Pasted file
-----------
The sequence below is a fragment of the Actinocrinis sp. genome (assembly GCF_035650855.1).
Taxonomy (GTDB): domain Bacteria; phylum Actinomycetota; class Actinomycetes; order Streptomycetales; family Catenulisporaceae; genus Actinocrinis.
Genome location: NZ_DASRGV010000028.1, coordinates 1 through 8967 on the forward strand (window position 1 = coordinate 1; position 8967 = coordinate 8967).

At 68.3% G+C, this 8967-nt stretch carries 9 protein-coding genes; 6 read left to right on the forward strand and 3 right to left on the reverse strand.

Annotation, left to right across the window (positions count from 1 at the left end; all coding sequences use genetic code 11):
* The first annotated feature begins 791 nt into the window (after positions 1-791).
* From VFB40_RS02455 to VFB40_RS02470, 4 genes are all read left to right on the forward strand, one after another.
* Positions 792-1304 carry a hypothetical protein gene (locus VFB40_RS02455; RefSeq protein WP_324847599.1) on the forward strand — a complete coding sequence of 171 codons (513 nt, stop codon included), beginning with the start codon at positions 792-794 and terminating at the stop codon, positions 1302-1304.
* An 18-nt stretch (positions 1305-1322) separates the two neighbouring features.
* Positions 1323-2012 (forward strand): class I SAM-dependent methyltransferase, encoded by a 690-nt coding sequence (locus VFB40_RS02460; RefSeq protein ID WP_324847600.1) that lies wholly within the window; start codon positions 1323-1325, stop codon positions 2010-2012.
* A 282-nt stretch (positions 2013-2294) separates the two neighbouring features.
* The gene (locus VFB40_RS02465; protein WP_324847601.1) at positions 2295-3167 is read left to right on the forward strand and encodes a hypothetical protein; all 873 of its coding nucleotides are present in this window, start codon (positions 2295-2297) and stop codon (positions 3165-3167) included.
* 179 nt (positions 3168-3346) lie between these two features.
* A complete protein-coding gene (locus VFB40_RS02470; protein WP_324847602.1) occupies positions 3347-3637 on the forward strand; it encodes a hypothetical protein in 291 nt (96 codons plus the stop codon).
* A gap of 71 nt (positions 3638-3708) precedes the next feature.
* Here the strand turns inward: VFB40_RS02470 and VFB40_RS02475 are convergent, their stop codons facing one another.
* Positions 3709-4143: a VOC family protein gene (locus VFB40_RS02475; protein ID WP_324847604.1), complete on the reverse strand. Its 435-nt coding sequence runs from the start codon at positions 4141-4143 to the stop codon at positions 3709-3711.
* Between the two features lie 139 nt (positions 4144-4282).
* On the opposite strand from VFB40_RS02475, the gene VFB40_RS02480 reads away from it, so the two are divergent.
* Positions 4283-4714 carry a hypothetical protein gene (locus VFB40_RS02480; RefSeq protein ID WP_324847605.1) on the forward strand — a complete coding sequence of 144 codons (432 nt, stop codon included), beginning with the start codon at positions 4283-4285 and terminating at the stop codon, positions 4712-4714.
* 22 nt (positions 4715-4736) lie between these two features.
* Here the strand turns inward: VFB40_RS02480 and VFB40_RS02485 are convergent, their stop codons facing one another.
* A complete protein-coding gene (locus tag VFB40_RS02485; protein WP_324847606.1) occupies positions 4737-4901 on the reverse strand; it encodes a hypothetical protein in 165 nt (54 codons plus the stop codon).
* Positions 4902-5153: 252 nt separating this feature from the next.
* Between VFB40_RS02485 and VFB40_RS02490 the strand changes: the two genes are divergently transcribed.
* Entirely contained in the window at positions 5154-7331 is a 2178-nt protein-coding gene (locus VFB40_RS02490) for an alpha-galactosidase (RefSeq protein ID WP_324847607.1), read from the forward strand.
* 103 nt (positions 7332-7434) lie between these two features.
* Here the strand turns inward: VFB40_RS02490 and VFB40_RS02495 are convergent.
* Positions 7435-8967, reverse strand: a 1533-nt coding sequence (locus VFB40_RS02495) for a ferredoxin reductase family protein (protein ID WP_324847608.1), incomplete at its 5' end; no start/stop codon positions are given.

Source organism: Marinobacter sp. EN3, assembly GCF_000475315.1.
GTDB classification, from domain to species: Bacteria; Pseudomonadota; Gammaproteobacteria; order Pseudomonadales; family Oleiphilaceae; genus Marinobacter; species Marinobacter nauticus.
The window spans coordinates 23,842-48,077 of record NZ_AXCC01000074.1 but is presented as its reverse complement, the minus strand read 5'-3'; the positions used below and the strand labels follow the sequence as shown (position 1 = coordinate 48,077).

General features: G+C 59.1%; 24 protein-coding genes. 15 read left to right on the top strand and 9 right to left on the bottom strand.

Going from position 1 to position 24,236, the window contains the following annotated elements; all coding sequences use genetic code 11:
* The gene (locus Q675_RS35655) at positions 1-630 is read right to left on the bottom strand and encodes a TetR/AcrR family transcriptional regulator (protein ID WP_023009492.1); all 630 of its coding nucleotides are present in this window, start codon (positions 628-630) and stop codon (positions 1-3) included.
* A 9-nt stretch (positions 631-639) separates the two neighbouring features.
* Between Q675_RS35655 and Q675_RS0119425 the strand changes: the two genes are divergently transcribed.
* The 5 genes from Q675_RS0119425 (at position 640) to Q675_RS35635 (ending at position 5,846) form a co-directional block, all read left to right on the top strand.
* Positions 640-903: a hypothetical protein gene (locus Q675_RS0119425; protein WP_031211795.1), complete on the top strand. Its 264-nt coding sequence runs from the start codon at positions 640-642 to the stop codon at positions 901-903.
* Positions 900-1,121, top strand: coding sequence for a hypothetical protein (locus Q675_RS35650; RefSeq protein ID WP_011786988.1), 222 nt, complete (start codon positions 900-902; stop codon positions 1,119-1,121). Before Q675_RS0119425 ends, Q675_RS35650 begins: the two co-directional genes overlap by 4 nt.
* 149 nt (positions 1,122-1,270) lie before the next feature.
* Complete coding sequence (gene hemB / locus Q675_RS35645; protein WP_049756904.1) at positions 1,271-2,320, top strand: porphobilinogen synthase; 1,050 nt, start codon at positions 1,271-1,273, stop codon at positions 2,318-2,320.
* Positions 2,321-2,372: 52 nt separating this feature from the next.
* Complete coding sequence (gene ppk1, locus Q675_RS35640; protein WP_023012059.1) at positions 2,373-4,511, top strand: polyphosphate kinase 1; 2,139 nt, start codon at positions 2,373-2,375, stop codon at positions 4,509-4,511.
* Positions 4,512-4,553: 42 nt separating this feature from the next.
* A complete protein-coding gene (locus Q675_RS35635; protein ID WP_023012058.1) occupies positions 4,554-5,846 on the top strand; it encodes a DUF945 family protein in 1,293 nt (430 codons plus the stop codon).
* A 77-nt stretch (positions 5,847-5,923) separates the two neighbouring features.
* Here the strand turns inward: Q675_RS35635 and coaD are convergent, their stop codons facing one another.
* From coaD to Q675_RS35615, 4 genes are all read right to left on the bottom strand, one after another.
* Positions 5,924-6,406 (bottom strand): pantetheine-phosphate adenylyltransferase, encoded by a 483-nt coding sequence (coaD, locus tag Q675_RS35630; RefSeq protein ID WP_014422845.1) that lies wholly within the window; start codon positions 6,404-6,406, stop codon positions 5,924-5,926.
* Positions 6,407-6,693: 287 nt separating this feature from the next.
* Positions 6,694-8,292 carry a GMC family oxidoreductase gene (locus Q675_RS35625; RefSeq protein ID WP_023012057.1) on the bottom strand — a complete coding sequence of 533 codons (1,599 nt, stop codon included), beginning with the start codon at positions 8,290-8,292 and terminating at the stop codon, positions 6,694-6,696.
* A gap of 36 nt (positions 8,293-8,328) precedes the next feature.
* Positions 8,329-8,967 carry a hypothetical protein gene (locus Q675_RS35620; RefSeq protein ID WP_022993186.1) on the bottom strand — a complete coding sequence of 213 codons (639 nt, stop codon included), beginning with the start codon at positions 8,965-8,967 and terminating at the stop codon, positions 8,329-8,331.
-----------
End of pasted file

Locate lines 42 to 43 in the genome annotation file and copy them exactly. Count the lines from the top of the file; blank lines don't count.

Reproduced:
* Complete coding sequence (gene hemB / locus Q675_RS35645; protein WP_049756904.1) at positions 1,271-2,320, top strand: porphobilinogen synthase; 1,050 nt, start codon at positions 1,271-1,273, stop codon at positions 2,318-2,320.
* Positions 2,321-2,372: 52 nt separating this feature from the next.